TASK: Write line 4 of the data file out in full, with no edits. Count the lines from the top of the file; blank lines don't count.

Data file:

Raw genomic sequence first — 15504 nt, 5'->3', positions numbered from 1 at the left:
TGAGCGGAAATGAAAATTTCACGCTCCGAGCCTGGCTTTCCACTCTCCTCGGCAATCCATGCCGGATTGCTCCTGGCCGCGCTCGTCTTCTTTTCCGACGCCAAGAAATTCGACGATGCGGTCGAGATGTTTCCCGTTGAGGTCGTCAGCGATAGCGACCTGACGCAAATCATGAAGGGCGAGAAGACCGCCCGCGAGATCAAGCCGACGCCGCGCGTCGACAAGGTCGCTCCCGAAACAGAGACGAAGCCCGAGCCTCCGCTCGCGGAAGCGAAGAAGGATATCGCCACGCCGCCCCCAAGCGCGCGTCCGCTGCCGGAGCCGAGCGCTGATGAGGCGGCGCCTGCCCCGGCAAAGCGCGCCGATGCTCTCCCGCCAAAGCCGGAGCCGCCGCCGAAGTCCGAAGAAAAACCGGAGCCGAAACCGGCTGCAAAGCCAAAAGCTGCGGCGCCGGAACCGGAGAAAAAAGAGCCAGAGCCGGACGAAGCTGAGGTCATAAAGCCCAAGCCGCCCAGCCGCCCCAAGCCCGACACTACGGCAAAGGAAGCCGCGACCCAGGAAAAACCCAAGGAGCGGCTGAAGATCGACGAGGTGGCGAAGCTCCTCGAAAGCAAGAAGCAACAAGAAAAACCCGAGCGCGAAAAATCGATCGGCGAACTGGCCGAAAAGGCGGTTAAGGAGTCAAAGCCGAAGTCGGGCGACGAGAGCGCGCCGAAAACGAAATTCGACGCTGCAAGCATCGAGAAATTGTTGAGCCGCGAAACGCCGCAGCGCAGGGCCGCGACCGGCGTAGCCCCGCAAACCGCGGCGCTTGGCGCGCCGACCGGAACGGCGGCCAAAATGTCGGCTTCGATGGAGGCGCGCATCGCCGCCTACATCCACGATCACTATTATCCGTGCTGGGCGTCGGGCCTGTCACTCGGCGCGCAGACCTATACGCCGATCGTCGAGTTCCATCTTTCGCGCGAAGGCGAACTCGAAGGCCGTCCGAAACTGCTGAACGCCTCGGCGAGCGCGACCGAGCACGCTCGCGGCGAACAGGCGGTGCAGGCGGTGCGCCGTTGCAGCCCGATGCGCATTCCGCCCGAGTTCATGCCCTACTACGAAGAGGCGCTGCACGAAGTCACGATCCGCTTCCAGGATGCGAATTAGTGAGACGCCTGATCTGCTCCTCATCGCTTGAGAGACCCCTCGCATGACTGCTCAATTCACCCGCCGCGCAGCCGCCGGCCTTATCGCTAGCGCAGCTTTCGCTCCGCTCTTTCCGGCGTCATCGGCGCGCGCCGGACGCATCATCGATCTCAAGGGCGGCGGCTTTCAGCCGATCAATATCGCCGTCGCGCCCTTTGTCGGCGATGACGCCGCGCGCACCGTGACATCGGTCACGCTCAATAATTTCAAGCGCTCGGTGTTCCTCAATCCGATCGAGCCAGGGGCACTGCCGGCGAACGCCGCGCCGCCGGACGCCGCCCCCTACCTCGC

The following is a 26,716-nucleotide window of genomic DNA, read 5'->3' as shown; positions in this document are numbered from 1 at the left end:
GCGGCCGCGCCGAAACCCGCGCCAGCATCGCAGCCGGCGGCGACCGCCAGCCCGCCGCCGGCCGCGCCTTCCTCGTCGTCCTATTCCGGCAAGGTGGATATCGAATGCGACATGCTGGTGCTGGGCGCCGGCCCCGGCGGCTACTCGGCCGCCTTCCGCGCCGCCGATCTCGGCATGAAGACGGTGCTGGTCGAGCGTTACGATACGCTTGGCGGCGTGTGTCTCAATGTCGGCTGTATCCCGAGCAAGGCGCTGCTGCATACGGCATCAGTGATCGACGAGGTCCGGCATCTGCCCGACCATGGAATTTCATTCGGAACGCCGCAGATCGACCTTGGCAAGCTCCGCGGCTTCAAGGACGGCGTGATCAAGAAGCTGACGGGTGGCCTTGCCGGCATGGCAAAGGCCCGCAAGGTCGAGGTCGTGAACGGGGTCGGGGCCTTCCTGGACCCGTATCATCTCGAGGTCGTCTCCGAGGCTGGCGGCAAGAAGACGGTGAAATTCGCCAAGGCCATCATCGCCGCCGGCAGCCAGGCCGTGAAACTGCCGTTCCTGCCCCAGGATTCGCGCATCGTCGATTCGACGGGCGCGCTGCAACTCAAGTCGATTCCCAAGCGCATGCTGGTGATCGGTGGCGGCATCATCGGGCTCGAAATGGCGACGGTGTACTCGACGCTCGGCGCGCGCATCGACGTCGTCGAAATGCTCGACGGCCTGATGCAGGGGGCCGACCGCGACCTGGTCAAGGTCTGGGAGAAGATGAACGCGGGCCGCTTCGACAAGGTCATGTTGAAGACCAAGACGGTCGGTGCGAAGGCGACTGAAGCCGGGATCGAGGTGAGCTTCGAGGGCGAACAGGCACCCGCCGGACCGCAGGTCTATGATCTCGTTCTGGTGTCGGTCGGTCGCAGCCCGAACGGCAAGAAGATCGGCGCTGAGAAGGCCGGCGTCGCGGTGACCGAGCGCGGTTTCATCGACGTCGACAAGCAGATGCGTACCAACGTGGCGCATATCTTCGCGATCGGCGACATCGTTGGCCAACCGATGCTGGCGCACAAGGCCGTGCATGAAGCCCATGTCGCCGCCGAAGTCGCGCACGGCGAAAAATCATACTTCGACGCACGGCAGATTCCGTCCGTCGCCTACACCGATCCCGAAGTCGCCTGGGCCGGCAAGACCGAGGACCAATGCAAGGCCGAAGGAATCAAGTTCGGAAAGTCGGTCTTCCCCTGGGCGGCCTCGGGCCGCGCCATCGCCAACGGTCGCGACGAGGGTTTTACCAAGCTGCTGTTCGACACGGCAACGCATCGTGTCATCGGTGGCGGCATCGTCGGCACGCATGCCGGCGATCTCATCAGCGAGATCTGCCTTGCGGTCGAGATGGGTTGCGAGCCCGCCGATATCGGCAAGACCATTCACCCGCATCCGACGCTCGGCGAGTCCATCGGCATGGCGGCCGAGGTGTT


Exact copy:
GCGGCCGCGCCGAAACCCGCGCCAGCATCGCAGCCGGCGGCGACCGCCAGCCCGCCGCCGGCCGCGCCTTCCTCGTCGTCCTATTCCGGCAAGGTGGATATCGAATGCGACATGCTGGTGCTGGGCGCCGGCCCCGGCGGCTACTCGGCCGCCTTCCGCGCCGCCGATCTCGGCATGAAGACGGTGCTGGTCGAGCGTTACGATACGCTTGGCGGCGTGTGTCTCAATGTCGGCTGTATCCCGAGCAAGGCGCTGCTGCATACGGCATCAGTGATCGACGAGGTCCGGCATCTGCCCGACCATGGAATTTCATTCGGAACGCCGCAGATCGACCTTGGCAAGCTCCGCGGCTTCAAGGACGGCGTGATCAAGAAGCTGACGGGTGGCCTTGCCGGCATGGCAAAGGCCCGCAAGGTCGAGGTCGTGAACGGGGTCGGGGCCTTCCTGGACCCGTATCATCTCGAGGTCGTCTCCGAGGCTGGCGGCAAGAAGACGGTGAAATTCGCCAAGGCCATCATCGCCGCCGGCAGCCAGGCCGTGAAACTGCCGTTCCTGCCCCAGGATTCGCGCATCGTCGATTCGACGGGCGCGCTGCAACTCAAGTCGATTCCCAAGCGCATGCTGGTGATCGGTGGCGGCATCATCGGGCTCGAAATGGCGACGGTGTACTCGACGCTCGGCGCGCGCATCGACGTCGTCGAAATGCTCGACGGCCTGATGCAGGGGGCCGACCGCGACCTGGTCAAGGTCTGGGAGAAGATGAACGCGGGCCGCTTCGACAAGGTCATGTTGAAGACCAAGACGGTCGGTGCGAAGGCGACTGAAGCCGGGATCGAGGTGAGCTTCGAGGGCGAACAGGCACCCGCCGGACCGCAGGTCTATGATCTCGTTCTGGTGTCGGTCGGTCGCAGCCCGAACGGCAAGAAGATCGGCGCTGAGAAGGCCGGCGTCGCGGTGACCGAGCGCGGTTTCATCGACGTCGACAAGCAGATGCGTACCAACGTGGCGCATATCTTCGCGATCGGCGACATCGTTGGCCAACCGATGCTGGCGCACAAGGCCGTGCATGAAGCCCATGTCGCCGCCGAAGTCGCGCACGGCGAAAAATCATACTTCGACGCACGGCAGATTCCGTCCGTCGCCTACACCGATCCCGAAGTCGCCTGGGCCGGCAAGACCGAGGACCAATGCAAGGCCGAAGGAATCAAGTTCGGAAAGTCGGTCTTCCCCTGGGCGGCCTCGGGCCGCGCCATCGCCAACGGTCGCGACGAGGGTTTTACCAAGCTGCTGTTCGACACGGCAACGCATCGTGTCATCGGTGGCGGCATCGTCGGCACGCATGCCGGCGATCTCATCAGCGAGATCTGCCTTGCGGTCGAGATGGGTTGCGAGCCCGCCGATATCGGCAAGACCATTCACCCGCATCCGACGCTCGGCGAGTCCATCGGCATGGCGGCCGAGGTGTT